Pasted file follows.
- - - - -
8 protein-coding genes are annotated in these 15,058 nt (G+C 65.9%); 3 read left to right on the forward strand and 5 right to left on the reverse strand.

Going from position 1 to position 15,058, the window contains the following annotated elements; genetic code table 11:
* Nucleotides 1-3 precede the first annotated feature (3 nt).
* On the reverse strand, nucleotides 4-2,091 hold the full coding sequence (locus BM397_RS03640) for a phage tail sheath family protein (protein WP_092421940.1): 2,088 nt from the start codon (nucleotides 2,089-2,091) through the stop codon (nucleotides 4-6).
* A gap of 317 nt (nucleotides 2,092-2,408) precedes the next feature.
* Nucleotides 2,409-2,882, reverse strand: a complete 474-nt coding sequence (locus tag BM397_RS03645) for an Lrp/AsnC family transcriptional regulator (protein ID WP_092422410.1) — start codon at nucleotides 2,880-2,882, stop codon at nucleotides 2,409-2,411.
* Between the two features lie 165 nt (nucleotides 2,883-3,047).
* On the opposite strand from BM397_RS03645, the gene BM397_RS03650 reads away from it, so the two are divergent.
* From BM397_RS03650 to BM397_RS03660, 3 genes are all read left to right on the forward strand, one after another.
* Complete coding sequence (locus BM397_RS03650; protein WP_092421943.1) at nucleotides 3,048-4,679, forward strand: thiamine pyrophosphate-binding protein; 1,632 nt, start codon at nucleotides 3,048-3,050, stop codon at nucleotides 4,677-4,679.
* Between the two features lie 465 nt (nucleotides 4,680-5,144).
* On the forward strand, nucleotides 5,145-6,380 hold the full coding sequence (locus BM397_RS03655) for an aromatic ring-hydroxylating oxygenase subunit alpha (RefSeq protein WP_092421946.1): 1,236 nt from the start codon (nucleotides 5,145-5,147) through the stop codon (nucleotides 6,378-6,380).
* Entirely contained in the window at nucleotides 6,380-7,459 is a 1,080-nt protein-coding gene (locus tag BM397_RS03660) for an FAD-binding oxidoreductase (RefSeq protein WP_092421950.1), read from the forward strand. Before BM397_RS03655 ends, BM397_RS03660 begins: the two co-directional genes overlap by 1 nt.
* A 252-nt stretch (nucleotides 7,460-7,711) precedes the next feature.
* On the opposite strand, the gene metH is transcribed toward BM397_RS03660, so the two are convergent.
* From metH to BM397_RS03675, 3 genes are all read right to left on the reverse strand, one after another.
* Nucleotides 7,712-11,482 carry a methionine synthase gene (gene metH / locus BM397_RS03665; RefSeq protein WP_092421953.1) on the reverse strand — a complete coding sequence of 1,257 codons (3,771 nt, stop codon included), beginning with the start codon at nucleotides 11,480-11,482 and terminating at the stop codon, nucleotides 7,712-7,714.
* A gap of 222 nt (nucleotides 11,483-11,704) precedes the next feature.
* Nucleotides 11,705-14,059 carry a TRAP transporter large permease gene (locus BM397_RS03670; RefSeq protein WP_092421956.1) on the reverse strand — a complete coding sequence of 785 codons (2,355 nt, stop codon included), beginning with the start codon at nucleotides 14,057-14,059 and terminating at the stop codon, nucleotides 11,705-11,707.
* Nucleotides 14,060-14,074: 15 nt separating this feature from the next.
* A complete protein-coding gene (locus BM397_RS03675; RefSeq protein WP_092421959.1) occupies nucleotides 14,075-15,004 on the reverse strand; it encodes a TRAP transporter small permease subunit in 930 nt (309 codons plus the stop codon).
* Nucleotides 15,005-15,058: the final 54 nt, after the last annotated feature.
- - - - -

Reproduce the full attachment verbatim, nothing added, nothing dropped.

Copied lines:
8 protein-coding genes are annotated in these 15,058 nt (G+C 65.9%); 3 read left to right on the forward strand and 5 right to left on the reverse strand.

Going from position 1 to position 15,058, the window contains the following annotated elements; genetic code table 11:
* Nucleotides 1-3 precede the first annotated feature (3 nt).
* On the reverse strand, nucleotides 4-2,091 hold the full coding sequence (locus BM397_RS03640) for a phage tail sheath family protein (protein WP_092421940.1): 2,088 nt from the start codon (nucleotides 2,089-2,091) through the stop codon (nucleotides 4-6).
* A gap of 317 nt (nucleotides 2,092-2,408) precedes the next feature.
* Nucleotides 2,409-2,882, reverse strand: a complete 474-nt coding sequence (locus tag BM397_RS03645) for an Lrp/AsnC family transcriptional regulator (protein ID WP_092422410.1) — start codon at nucleotides 2,880-2,882, stop codon at nucleotides 2,409-2,411.
* Between the two features lie 165 nt (nucleotides 2,883-3,047).
* On the opposite strand from BM397_RS03645, the gene BM397_RS03650 reads away from it, so the two are divergent.
* From BM397_RS03650 to BM397_RS03660, 3 genes are all read left to right on the forward strand, one after another.
* Complete coding sequence (locus BM397_RS03650; protein WP_092421943.1) at nucleotides 3,048-4,679, forward strand: thiamine pyrophosphate-binding protein; 1,632 nt, start codon at nucleotides 3,048-3,050, stop codon at nucleotides 4,677-4,679.
* Between the two features lie 465 nt (nucleotides 4,680-5,144).
* On the forward strand, nucleotides 5,145-6,380 hold the full coding sequence (locus BM397_RS03655) for an aromatic ring-hydroxylating oxygenase subunit alpha (RefSeq protein WP_092421946.1): 1,236 nt from the start codon (nucleotides 5,145-5,147) through the stop codon (nucleotides 6,378-6,380).
* Entirely contained in the window at nucleotides 6,380-7,459 is a 1,080-nt protein-coding gene (locus tag BM397_RS03660) for an FAD-binding oxidoreductase (RefSeq protein WP_092421950.1), read from the forward strand. Before BM397_RS03655 ends, BM397_RS03660 begins: the two co-directional genes overlap by 1 nt.
* A 252-nt stretch (nucleotides 7,460-7,711) precedes the next feature.
* On the opposite strand, the gene metH is transcribed toward BM397_RS03660, so the two are convergent.
* From metH to BM397_RS03675, 3 genes are all read right to left on the reverse strand, one after another.
* Nucleotides 7,712-11,482 carry a methionine synthase gene (gene metH / locus BM397_RS03665; RefSeq protein WP_092421953.1) on the reverse strand — a complete coding sequence of 1,257 codons (3,771 nt, stop codon included), beginning with the start codon at nucleotides 11,480-11,482 and terminating at the stop codon, nucleotides 7,712-7,714.
* A gap of 222 nt (nucleotides 11,483-11,704) precedes the next feature.
* Nucleotides 11,705-14,059 carry a TRAP transporter large permease gene (locus BM397_RS03670; RefSeq protein WP_092421956.1) on the reverse strand — a complete coding sequence of 785 codons (2,355 nt, stop codon included), beginning with the start codon at nucleotides 14,057-14,059 and terminating at the stop codon, nucleotides 11,705-11,707.
* Nucleotides 14,060-14,074: 15 nt separating this feature from the next.
* A complete protein-coding gene (locus BM397_RS03675; RefSeq protein WP_092421959.1) occupies nucleotides 14,075-15,004 on the reverse strand; it encodes a TRAP transporter small permease subunit in 930 nt (309 codons plus the stop codon).
* Nucleotides 15,005-15,058: the final 54 nt, after the last annotated feature.